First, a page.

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AfDB seeks support for youth entrepreneurship in Africa


The African Development Bank (AfDB) has called for increased support for youth entrepreneurship in Africa.
The continental bank submitted that awakening the entrepreneurial spirit of every youth is key to the continent’s future developments.
Acting Vice President for Agriculture, Human and Social Development of AfDB, Wambui Gichuri, made this call during a virtual event, themed, “Investing in Africa’s Future: Youth Empowerment Through Entrepreneurship.” 
The event was organised by the Tony Elumelu Foundation (TEF), to mark the International Youth Day.
According to him, Africa needs to channel more attention to entrepreneurship, as it is an essential factor in addressing its unemployment challenge, noting that Africa is young, and needs to do whatever it takes to empower its youth, as they are the future of the continent.


Commenting, Director, Human Capital, Youth, and Skills Development, AfDB, Martha Phiri, said the Bank’s investment helped scale up TEF’s Entrepreneurship Programme to reach an additional 1,000 entrepreneurs in 38 African countries. 

She explained that in 2019, the entrepreneurship programme, which offers job skills, mentoring, and funding to African entrepreneurs agreed on a partnership with the Bank and has so far been provided $5 million in seed capital for the initiative.

She stressed the need to empower African youths with skills and provide them with the necessary support to prove their business concepts, noting that this would help them start, grow, and scale their businesses to create more jobs, not just for themselves, but for others.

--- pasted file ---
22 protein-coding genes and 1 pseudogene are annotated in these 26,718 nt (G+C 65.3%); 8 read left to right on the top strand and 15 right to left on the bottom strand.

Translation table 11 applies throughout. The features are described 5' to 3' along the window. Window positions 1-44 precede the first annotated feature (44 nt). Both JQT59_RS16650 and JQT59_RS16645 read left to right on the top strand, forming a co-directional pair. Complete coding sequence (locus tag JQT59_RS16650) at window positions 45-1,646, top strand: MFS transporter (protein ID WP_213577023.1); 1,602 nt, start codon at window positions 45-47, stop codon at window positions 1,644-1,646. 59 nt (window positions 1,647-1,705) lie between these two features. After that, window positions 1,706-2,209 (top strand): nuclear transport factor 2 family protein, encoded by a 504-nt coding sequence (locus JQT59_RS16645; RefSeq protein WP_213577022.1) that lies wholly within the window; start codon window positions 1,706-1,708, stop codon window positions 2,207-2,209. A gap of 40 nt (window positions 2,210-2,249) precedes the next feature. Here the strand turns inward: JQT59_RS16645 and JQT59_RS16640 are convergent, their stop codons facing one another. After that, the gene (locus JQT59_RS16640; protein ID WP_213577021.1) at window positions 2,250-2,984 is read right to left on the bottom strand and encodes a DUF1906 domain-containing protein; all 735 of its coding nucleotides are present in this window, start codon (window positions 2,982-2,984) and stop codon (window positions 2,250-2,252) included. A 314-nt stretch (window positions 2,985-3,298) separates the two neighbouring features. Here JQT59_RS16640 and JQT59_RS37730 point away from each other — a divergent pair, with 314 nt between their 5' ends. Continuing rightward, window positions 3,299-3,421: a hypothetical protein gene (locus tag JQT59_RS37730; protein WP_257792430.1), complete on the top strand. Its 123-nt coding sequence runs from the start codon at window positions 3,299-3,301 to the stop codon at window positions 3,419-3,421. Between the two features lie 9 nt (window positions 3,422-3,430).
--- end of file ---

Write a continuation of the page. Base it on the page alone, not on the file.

Speaking on the Bank’s ‘AfricaVsVirus Ideathon’, she said the initiative would provide training, mentoring, and investment opportunities to African youths who developed the most promising solutions to address the COVID-19 pandemic-related challenges.

In her remarks, Chief Executive Officer, TEF, Ifeyinwa Ugochukwu, said Africa is the epicentre for the economic devastation of the COVID-19 pandemic, noting that it was time to come together to rethink and re-imagine private and public sector commitments to young African entrepreneurs.


She projected that the population of Africans aged between 18 to 35 years is expected to hit 830 million people by 2050, thereby creating a youth bulge, which experts predict could create a corps of young workers to fuel the continent’s long-term economic growth, but also poses immense job-creation challenges.   

During the panel session, 22-year-old TEF alumni and Founder, Greenpact, a Kenyan alternative renewable energy startup, Leroy Mwasaru, expressed a desire to see greater communication and sharing of lessons learned among small and medium enterprises.     

The webinar invited a range of private and public sector representatives to discuss the challenges young African entrepreneurs face, and more broadly the continent’s economic future, in light of the ongoing pandemic.


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